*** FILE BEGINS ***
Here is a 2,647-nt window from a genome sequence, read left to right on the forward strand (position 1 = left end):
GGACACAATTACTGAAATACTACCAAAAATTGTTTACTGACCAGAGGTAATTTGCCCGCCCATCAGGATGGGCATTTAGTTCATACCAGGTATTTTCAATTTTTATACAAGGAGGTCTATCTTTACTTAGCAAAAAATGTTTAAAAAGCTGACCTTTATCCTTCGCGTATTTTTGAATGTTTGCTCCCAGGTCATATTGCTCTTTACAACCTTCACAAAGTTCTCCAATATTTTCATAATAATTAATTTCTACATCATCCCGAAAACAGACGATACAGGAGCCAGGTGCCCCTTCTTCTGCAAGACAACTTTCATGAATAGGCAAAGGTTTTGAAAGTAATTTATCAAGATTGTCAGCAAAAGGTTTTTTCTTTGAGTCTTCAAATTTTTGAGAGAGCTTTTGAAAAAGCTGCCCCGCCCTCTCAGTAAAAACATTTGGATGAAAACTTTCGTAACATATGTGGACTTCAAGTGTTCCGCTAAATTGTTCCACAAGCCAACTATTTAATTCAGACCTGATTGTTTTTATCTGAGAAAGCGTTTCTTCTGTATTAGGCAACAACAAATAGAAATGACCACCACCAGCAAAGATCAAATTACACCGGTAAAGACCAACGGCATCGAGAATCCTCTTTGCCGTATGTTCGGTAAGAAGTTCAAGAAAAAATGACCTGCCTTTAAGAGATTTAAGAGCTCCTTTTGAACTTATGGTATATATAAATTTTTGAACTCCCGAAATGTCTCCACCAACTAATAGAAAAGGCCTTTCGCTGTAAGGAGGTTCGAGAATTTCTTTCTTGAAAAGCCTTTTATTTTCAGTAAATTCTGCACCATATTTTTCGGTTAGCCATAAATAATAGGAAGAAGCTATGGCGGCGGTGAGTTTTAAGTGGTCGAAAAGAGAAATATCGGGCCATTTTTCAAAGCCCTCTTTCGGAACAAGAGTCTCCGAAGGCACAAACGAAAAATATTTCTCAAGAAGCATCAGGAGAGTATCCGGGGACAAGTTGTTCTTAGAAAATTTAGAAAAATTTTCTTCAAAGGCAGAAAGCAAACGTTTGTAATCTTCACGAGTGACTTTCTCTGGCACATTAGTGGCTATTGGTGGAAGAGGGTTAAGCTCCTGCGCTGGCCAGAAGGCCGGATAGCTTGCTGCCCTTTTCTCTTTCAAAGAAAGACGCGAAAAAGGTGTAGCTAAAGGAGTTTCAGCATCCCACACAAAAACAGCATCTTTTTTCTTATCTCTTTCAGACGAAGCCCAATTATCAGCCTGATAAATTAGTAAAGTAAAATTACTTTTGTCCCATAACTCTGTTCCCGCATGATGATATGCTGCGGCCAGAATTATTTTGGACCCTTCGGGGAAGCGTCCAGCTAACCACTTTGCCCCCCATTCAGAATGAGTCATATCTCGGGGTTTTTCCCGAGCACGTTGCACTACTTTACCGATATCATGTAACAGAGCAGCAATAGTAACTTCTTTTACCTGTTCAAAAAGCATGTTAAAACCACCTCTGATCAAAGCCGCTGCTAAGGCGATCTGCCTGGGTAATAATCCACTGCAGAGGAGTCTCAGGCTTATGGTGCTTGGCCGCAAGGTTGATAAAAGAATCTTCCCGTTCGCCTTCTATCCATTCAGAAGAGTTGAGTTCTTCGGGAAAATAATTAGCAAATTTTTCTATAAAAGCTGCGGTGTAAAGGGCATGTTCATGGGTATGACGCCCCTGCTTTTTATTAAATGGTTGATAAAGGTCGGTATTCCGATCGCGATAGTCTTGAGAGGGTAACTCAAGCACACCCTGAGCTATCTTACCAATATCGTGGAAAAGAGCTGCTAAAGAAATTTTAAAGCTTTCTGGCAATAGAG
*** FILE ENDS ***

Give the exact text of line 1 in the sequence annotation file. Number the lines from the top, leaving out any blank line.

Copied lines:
Here is a 2,647-nt window from a genome sequence, read left to right on the forward strand (position 1 = left end):